Machine learning predicts the future with more reliable diagnostics

Headquarters of the Higher Council for Scientific Research (CSIC).

a bone scan Every two years for all women aged 50-69. Since 1990, i.e. The biggest test challenge for the national health systemAnd it aims to prevent one of the most common cancers in Spain, that is Mother, The method is X-rays that detect potentially cancerous areas; If anything suspicious is found, this test is followed by other tests, often High probability of false positives, harmful and costly,

they are curvature This is the main reason why screening is limited to the groups most at risk. By adding predictive algorithms to mammograms, the risk areas of a patient’s breasts would be limited and diagnostic confidence increased to 90%. They can therefore be made with Often and the age range of women they target Expansion,

It is a process that already exists, which uses artificial intelligenceand that . develop a team of Superior Council for Scientific Research (CSIC), more precisely the Institute of Corpuscular Physics (IFIC). it is part of the scope of machine learning (machine learning) in precision medicine, and a research network that aims to increase the efficiency with which each patient is treated and optimize healthcare resources.

To understand how, you must first understand the concepts that come into play. The first is artificial intelligence. “the ability of a computer or robot to perform tasks normally associated with intelligent beings”, defined as sara degli apostic You sierra carlos, author of the CPISC white paper on the subject. In other words, it is the processes that are used replace human labor with robotsWith the aim of achieving this with greater precision and efficiency.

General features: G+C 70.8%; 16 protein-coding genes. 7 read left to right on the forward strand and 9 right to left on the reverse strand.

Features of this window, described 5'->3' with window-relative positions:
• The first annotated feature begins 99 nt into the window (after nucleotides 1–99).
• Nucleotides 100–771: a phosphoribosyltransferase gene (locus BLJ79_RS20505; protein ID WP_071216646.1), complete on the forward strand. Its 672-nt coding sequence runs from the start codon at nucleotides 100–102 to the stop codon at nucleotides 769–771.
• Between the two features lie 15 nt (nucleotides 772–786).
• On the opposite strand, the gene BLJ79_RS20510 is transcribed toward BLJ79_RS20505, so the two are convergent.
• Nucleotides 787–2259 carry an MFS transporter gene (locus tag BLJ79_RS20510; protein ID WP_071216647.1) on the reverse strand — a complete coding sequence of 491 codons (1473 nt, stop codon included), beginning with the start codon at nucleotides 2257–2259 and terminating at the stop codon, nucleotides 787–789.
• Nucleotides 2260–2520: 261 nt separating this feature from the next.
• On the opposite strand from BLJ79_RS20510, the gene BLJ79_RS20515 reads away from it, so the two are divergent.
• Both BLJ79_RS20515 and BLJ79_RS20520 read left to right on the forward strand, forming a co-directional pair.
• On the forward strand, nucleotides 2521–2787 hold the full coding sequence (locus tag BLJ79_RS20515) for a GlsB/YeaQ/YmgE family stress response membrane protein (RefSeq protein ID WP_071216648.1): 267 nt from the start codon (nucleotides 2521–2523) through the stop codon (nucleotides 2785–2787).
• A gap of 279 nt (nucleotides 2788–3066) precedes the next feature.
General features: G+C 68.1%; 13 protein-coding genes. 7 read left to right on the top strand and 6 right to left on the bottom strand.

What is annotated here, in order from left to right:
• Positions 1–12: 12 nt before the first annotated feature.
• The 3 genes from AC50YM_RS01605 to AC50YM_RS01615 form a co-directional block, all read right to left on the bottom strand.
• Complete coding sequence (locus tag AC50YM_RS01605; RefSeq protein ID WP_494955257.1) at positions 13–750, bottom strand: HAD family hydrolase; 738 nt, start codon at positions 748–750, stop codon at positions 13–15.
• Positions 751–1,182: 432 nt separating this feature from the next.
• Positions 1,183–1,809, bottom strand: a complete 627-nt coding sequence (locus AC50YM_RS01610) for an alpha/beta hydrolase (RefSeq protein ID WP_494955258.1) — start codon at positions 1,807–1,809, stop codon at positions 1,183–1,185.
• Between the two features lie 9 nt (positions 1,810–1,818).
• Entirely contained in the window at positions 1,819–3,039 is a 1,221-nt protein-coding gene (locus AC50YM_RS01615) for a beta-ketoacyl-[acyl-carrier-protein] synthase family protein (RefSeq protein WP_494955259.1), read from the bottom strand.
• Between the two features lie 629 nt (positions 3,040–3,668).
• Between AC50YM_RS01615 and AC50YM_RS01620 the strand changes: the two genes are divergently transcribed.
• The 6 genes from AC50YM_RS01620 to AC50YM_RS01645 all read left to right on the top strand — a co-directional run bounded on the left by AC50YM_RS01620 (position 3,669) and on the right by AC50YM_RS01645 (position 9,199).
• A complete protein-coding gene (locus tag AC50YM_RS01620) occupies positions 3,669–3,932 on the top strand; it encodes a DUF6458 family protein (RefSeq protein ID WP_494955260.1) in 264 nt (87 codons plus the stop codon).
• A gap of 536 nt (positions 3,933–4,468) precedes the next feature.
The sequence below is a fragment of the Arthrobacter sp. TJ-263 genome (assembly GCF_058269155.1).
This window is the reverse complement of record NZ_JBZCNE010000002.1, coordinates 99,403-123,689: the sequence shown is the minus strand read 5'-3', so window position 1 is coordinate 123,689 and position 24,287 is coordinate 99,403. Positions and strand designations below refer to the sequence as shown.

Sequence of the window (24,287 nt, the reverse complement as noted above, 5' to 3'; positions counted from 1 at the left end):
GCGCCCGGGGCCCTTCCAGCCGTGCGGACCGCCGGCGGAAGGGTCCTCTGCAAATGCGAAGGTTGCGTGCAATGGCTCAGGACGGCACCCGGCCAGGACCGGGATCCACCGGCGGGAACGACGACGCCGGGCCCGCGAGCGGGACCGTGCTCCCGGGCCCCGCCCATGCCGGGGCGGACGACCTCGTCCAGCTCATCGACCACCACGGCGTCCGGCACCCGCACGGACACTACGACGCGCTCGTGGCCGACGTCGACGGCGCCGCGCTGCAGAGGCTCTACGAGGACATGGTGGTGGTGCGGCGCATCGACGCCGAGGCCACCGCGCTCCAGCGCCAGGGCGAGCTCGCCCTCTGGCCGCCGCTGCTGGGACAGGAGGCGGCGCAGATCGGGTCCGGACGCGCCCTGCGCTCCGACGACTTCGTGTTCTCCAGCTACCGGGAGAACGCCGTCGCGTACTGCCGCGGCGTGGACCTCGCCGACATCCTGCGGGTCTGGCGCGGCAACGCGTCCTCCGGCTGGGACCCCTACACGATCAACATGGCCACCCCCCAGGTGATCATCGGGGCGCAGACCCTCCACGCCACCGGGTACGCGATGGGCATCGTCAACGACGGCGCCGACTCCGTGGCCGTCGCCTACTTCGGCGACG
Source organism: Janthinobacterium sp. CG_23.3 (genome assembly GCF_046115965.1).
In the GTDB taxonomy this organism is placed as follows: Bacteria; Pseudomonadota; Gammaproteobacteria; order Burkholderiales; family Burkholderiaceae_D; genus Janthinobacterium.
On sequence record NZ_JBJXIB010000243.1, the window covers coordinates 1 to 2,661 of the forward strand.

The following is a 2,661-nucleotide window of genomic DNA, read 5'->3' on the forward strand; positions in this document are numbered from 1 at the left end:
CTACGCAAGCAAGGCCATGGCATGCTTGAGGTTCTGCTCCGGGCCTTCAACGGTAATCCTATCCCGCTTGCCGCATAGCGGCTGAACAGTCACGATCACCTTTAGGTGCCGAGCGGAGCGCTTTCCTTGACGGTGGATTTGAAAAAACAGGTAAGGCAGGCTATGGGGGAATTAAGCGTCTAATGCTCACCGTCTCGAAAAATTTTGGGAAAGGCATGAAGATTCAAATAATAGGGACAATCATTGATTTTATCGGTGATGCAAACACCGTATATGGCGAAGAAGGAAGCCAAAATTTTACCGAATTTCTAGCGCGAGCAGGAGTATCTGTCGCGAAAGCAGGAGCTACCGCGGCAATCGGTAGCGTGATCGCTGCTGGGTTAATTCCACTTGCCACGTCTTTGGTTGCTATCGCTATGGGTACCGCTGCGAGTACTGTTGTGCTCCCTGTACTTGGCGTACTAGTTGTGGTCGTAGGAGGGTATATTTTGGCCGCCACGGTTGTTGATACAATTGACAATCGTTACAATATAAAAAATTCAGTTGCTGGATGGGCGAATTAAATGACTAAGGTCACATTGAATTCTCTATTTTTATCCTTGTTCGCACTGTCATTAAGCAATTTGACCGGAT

And where can artificial intelligence work in medicine today? “On many fronts,” he replies. dolores del castilloResearchers from the Center for Automation and Robotics of the CSIC, “From administration to the management of clinical documentation. And, more specifically, in the analysis of images, or in the monitoring and follow-up of patients”. And where are the even greater limits? Above all, “in the field of health care, in the legal and ethical aspects when it comes to important questions”. And in addition, the road is still long, explains Del Castillo, who works among other things on the projects. neurological movement disorderTraining of a large part of the nursing staff.

We find the second concept as a sub-field of artificial intelligence, with its advantages and disadvantages: machine learning, This can be translated as machine learning. That is to say, artificial intelligence that works thanks to computers thatand find patterns in population groupsWith these models, predictions are made about what is most likely to happen. machine learning translate data Algorithm,